Pierre Renouvin

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Pierre Renouvin (January 9, 1893 – December 7, 1974) was a French historian of international relations. Renouvin was born in Paris and attended Lycée Louis-le-Grand, where he was rewarded his aggrégation in 1912.[1] Renouvin spent 1912-1914 traveling in Germany and Russia.[1] Renouvin served as an infantryman in World War I, and he was badly wounded in action in April 1917 by losing his left arm and the use of his right hand.[1] Renouvin married Marie-Therese Gabalda (1894-1982) and worked as teacher between 1918 and 1920 at Lycée d’Orleans.[1] Renouvin served as the director of the War History Library at the Sorbonne between 1920 and 1922, as lecturer at the Sorbonne between 1922 and 1933 and as a professor at the Sorbonne between 1933 and 1964.[1]

Shows German guilt in World War I[edit]

Renouvin began his historical career specializing on the origins of the French Revolution, especially the Assembly of Notables of 1787 for which he was rewarded his PhD. After World War I, he turned to the study of the origins of World War I.[1] As a veteran whose body had been scarred by the war, Renouvin was very interested in knowing why the war had begun. In the interwar period, the question of responsibility of the war had immense political implications because the German government kept on insisting that because of the Article 231 of the Treaty of Versailles was the "war guilt clause", the entire treaty rested upon Article 231, and if it could be proven that Germany was not responsible for the war, the moral basis of Versailles would be undermined. As such, the Auswärtiges Amt had a War Guilt Section, devoted solely to proving that the Reich was not responsible for the war of 1914, and funded the work of Americans like Barnes who likewise was determined that it was the allies who were the aggressors of 1914.

In 1925, Renouvin published two books, described as “definitive” by the historian David Robin Watson in The Encyclopedia of Historians and Historical Writing about World War I.[1] In the first book, Les Origines immédiates de la guerre (28 juin-4 août 1914) Renouvin showed that Germany was responsible for the First World War, and France had not started the war.[1] In Les Origines immédiates de la guerre, Renouvin wrote about the origins of the war:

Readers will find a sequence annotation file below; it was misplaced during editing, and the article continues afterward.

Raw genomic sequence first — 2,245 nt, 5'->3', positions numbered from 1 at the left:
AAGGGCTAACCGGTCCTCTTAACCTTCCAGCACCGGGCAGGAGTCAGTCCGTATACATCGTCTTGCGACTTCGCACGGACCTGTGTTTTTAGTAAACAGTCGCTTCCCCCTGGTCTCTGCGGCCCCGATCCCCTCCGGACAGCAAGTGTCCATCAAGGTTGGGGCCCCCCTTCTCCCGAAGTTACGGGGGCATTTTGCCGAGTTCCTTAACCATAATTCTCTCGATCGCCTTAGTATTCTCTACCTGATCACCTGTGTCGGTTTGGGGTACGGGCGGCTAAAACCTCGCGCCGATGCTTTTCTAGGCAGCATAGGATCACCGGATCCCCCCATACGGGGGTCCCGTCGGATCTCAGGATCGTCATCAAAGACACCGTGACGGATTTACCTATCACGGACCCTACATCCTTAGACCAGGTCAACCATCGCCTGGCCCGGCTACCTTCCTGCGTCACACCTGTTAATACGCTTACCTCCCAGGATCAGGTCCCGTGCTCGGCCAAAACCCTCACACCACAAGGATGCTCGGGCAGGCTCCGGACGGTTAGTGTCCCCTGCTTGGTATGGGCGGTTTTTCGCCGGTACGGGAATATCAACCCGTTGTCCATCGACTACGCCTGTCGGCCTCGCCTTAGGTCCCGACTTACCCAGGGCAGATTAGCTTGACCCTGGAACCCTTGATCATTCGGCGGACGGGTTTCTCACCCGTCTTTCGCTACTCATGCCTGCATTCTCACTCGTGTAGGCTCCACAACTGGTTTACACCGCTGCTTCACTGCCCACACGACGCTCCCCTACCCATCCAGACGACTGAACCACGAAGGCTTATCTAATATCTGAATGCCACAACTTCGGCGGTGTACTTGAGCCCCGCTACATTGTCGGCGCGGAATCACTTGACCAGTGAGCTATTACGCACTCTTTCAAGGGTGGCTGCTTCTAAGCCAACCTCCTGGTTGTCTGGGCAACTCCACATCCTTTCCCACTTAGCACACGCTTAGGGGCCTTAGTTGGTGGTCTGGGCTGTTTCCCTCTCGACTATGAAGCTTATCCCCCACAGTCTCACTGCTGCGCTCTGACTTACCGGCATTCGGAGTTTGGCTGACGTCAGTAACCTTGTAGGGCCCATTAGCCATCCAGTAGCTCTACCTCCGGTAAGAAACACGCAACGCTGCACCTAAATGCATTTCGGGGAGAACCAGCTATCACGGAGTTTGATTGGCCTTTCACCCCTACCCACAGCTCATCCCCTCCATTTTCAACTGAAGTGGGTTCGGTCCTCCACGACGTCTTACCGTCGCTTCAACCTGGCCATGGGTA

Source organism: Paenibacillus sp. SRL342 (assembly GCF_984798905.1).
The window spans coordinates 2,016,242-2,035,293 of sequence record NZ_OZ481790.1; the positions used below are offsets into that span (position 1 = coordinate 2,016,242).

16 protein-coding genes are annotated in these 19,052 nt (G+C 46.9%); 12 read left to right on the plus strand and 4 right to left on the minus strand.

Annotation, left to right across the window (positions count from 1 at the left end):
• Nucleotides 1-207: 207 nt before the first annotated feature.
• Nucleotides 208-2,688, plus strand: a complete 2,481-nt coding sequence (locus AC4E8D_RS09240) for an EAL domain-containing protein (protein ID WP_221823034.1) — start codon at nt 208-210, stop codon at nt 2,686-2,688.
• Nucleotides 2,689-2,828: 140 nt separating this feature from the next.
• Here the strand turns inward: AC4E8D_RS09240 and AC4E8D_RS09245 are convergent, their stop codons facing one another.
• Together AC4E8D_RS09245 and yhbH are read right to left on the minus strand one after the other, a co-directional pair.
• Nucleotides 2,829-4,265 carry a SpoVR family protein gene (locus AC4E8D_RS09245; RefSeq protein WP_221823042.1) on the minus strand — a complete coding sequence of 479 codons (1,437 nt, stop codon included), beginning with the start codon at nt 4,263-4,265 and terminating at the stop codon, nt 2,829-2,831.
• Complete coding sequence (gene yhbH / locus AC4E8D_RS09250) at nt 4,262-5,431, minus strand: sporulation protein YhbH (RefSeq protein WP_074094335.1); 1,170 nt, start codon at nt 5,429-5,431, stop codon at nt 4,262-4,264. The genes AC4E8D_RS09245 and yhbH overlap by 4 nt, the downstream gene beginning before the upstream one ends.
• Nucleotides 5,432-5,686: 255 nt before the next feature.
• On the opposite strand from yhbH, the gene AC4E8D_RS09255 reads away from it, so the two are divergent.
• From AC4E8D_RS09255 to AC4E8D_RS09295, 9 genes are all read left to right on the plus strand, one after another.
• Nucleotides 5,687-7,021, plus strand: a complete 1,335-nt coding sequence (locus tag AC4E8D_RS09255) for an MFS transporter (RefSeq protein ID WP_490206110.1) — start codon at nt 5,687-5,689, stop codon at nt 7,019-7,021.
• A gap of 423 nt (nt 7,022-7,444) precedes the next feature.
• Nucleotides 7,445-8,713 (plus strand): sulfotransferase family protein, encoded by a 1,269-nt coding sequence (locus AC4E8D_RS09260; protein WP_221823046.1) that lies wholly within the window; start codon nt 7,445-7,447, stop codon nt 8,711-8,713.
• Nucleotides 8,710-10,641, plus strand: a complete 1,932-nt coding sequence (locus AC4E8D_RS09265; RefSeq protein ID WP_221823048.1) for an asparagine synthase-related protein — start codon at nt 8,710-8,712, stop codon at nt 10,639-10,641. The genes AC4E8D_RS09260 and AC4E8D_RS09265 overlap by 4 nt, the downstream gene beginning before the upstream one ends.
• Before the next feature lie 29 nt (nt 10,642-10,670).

"Germany and Austria did not agree to accept any other solution other than the resort to force; they decided on their plan deliberately and after coolly considering all the possible consequences. With regard to the immediate origins of the conflict, this is the fact that dominates all the others".[2]

The American historian Jay Winter and the French historian Antoine Prost wrote in 2005 about Renouvin: "We have come back full circle to his position, published only seven years after the end of the conflict. One can only admire how scholarly and cautious he was, and how well his conclusions have stood the test of time".[3] In the second, book Les Formes du gouverment de guerre, Renouvin offered a comparative political history of Germany and France in the First World War, describing how France was able under the strain of war to preserve her democracy, but in Germany, what small elements of democracy that had existed in 1914 had been swept away by military dictatorship by 1916, headed by Field Marshal Paul von Hindenburg and General Erich Ludendorff.[1] Both books involved Renouvin in a polemical debate with the French left, German historians and German apologists like Harry Elmer Barnes, who claimed that it was France together with Russia that were the aggressors in the July Crisis of 1914.[1] In the 1920s, it was often claimed that from 1912 to 1914, there had been a strategy of Poincaré-la-guerre (Poincaré's War) and that French President Raymond Poincaré had, supposedly in conjunction with Emperor Nicholas II of Russia planned an aggressive war to dismember Germany.[1] By a close study of the documents then available in the 1920s, Renouvin was able to rebut the charges of both Poincaré-la-guerre and of Germany being a victim of Franco-Russian aggression, and subsequent research since then has confirmed Renouvin’s initial conclusions.[1] Through Renouvin's work was funded by the French government to rebut the claims of the War Guilt Section of the Auswärtiges Amt, and French leftists attacked Renouvin for being an "official" historian, Renouvin was critical of aspects of French prewar policy. He was the first historian to expose the French Yellow Book of 1914 (a collection of diplomatic documents relating to the July Crisis) for containing forgeries.[4] Renouvin described his work in 1929 as: